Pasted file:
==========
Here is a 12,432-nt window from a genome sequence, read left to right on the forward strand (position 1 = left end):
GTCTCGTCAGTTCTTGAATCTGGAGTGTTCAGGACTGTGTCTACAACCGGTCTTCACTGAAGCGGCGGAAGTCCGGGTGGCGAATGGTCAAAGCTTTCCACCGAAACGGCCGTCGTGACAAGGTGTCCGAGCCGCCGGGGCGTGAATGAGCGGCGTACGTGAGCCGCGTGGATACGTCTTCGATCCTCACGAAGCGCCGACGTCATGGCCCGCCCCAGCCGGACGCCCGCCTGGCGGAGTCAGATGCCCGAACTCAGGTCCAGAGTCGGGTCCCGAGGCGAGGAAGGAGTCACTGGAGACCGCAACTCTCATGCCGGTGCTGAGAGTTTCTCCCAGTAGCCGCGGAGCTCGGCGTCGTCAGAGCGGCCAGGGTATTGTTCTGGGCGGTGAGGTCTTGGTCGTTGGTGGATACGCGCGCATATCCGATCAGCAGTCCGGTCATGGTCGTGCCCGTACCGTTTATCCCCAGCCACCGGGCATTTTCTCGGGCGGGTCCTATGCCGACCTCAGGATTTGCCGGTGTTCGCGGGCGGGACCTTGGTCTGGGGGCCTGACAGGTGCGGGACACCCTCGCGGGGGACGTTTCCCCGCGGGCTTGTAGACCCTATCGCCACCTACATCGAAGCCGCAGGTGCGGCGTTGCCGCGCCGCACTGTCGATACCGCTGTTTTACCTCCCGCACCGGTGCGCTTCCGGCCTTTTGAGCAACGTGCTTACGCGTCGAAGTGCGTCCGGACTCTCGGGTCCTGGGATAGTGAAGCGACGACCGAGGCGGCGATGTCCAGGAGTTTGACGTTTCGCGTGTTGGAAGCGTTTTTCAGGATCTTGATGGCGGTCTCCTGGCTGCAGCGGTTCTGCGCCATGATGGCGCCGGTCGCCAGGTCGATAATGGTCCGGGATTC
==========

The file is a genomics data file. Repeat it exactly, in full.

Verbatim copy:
Here is a 12,432-nt window from a genome sequence, read left to right on the forward strand (position 1 = left end):
GTCTCGTCAGTTCTTGAATCTGGAGTGTTCAGGACTGTGTCTACAACCGGTCTTCACTGAAGCGGCGGAAGTCCGGGTGGCGAATGGTCAAAGCTTTCCACCGAAACGGCCGTCGTGACAAGGTGTCCGAGCCGCCGGGGCGTGAATGAGCGGCGTACGTGAGCCGCGTGGATACGTCTTCGATCCTCACGAAGCGCCGACGTCATGGCCCGCCCCAGCCGGACGCCCGCCTGGCGGAGTCAGATGCCCGAACTCAGGTCCAGAGTCGGGTCCCGAGGCGAGGAAGGAGTCACTGGAGACCGCAACTCTCATGCCGGTGCTGAGAGTTTCTCCCAGTAGCCGCGGAGCTCGGCGTCGTCAGAGCGGCCAGGGTATTGTTCTGGGCGGTGAGGTCTTGGTCGTTGGTGGATACGCGCGCATATCCGATCAGCAGTCCGGTCATGGTCGTGCCCGTACCGTTTATCCCCAGCCACCGGGCATTTTCTCGGGCGGGTCCTATGCCGACCTCAGGATTTGCCGGTGTTCGCGGGCGGGACCTTGGTCTGGGGGCCTGACAGGTGCGGGACACCCTCGCGGGGGACGTTTCCCCGCGGGCTTGTAGACCCTATCGCCACCTACATCGAAGCCGCAGGTGCGGCGTTGCCGCGCCGCACTGTCGATACCGCTGTTTTACCTCCCGCACCGGTGCGCTTCCGGCCTTTTGAGCAACGTGCTTACGCGTCGAAGTGCGTCCGGACTCTCGGGTCCTGGGATAGTGAAGCGACGACCGAGGCGGCGATGTCCAGGAGTTTGACGTTTCGCGTGTTGGAAGCGTTTTTCAGGATCTTGATGGCGGTCTCCTGGCTGCAGCGGTTCTGCGCCATGATGGCGCCGGTCGCCAGGTCGATAATGGTCCGGGATTC